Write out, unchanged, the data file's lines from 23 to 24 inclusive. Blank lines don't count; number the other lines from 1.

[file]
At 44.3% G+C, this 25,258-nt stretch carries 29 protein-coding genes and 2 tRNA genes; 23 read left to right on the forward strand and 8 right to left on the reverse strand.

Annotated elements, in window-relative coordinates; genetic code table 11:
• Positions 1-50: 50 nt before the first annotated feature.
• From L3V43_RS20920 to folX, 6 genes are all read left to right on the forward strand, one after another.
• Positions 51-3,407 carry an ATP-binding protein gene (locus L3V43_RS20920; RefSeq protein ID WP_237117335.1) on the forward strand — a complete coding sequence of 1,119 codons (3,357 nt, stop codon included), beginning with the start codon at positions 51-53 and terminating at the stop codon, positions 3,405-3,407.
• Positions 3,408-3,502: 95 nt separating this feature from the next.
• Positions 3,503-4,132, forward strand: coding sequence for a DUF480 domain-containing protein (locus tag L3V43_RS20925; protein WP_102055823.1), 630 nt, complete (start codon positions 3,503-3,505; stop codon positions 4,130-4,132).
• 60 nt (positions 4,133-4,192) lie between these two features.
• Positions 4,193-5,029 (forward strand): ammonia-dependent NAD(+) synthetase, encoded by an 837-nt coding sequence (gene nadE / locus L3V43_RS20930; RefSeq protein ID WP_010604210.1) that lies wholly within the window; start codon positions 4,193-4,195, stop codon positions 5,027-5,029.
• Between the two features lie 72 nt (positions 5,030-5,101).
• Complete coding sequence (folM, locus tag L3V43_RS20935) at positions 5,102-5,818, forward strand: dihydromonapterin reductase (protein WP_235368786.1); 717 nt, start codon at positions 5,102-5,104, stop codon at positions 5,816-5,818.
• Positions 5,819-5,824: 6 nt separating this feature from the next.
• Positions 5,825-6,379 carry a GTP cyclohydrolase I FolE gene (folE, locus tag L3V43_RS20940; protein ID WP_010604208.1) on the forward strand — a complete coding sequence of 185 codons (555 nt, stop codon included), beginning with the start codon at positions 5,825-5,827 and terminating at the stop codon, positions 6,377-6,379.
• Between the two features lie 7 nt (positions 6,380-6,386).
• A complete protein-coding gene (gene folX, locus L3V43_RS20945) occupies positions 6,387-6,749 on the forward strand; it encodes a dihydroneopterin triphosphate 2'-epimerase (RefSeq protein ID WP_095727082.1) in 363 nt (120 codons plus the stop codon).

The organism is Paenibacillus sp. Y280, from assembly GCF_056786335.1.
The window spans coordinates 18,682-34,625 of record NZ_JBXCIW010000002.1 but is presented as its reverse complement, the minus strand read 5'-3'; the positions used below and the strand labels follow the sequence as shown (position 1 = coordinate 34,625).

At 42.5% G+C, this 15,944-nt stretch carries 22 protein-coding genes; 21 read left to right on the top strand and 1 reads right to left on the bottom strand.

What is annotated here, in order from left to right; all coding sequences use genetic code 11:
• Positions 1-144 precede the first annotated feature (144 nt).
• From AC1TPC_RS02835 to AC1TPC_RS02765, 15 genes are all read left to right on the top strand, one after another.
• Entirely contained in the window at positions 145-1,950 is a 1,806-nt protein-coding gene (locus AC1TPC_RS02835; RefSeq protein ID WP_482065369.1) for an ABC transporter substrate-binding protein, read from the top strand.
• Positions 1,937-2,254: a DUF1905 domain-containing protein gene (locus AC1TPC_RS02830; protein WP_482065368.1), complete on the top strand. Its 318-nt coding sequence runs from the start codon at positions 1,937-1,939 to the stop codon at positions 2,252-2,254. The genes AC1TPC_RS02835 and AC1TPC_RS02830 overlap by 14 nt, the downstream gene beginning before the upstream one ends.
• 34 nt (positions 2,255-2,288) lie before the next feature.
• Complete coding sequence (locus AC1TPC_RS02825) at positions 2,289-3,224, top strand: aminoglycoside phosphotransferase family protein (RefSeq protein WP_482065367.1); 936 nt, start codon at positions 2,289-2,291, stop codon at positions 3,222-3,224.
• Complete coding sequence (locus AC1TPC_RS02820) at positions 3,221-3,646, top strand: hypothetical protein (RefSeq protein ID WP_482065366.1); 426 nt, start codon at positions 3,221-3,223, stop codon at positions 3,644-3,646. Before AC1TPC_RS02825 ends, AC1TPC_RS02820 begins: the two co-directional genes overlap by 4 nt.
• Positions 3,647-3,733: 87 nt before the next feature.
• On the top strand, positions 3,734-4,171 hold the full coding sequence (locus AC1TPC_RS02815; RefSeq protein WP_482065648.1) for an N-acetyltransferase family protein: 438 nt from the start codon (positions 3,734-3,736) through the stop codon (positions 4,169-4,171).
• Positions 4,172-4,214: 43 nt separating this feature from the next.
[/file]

• Positions 1,937-2,254: a DUF1905 domain-containing protein gene (locus AC1TPC_RS02830; protein WP_482065368.1), complete on the top strand. Its 318-nt coding sequence runs from the start codon at positions 1,937-1,939 to the stop codon at positions 2,252-2,254. The genes AC1TPC_RS02835 and AC1TPC_RS02830 overlap by 14 nt, the downstream gene beginning before the upstream one ends.
• 34 nt (positions 2,255-2,288) lie before the next feature.